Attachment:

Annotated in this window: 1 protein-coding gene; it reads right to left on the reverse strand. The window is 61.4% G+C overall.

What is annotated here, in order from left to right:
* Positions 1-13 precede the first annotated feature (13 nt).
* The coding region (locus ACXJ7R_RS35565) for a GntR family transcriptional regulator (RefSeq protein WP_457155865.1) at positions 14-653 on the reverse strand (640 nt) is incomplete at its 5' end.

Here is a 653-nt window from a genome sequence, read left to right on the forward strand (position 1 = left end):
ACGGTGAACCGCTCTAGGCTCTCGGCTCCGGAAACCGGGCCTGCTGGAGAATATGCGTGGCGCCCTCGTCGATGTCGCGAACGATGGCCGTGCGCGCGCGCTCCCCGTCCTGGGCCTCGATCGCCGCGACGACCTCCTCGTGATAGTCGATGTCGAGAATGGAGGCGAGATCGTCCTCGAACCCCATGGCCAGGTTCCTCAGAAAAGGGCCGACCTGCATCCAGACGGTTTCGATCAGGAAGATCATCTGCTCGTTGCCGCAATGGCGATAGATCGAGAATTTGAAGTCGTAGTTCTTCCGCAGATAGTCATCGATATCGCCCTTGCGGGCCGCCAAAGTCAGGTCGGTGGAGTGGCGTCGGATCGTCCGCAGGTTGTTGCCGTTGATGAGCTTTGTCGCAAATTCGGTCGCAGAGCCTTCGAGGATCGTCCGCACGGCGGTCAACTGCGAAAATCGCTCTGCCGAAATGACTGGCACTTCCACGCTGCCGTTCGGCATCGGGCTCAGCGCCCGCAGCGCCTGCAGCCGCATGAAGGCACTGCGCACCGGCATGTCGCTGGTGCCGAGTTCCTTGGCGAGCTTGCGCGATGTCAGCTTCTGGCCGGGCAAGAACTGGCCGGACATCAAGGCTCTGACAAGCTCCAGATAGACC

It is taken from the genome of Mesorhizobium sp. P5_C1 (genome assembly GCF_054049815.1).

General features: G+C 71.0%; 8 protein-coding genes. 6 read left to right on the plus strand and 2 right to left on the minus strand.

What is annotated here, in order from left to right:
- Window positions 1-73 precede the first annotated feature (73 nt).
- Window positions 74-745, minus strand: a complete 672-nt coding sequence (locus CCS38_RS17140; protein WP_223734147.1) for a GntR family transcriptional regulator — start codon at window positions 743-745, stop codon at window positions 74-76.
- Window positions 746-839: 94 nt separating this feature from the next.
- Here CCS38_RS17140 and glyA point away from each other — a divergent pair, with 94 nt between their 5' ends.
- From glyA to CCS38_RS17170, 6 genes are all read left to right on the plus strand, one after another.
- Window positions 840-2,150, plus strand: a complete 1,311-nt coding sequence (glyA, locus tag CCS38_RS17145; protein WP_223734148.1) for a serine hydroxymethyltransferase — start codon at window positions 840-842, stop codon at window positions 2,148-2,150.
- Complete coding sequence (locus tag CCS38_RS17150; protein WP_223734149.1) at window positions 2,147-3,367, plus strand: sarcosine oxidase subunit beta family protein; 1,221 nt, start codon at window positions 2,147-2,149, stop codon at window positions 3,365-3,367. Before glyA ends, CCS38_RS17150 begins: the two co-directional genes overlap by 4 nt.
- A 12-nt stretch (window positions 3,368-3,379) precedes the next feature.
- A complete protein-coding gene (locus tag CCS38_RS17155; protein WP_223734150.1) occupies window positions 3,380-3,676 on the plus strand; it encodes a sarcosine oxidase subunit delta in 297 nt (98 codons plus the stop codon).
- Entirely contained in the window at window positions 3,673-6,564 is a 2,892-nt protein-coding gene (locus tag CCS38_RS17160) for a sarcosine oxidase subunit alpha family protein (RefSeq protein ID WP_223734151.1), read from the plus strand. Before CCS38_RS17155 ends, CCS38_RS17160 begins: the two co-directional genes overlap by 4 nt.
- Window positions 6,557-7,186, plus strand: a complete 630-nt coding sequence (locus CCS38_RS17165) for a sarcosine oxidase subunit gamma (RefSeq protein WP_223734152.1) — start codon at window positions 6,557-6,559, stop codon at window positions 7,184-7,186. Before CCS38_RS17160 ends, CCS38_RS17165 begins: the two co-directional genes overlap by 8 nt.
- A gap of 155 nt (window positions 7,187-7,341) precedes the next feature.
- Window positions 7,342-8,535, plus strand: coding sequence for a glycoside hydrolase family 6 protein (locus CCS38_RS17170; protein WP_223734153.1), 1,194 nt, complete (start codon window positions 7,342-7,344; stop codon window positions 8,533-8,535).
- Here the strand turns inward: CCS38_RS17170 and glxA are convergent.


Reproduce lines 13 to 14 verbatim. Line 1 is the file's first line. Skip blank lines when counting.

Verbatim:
- Here CCS38_RS17140 and glyA point away from each other — a divergent pair, with 94 nt between their 5' ends.
- From glyA to CCS38_RS17170, 6 genes are all read left to right on the plus strand, one after another.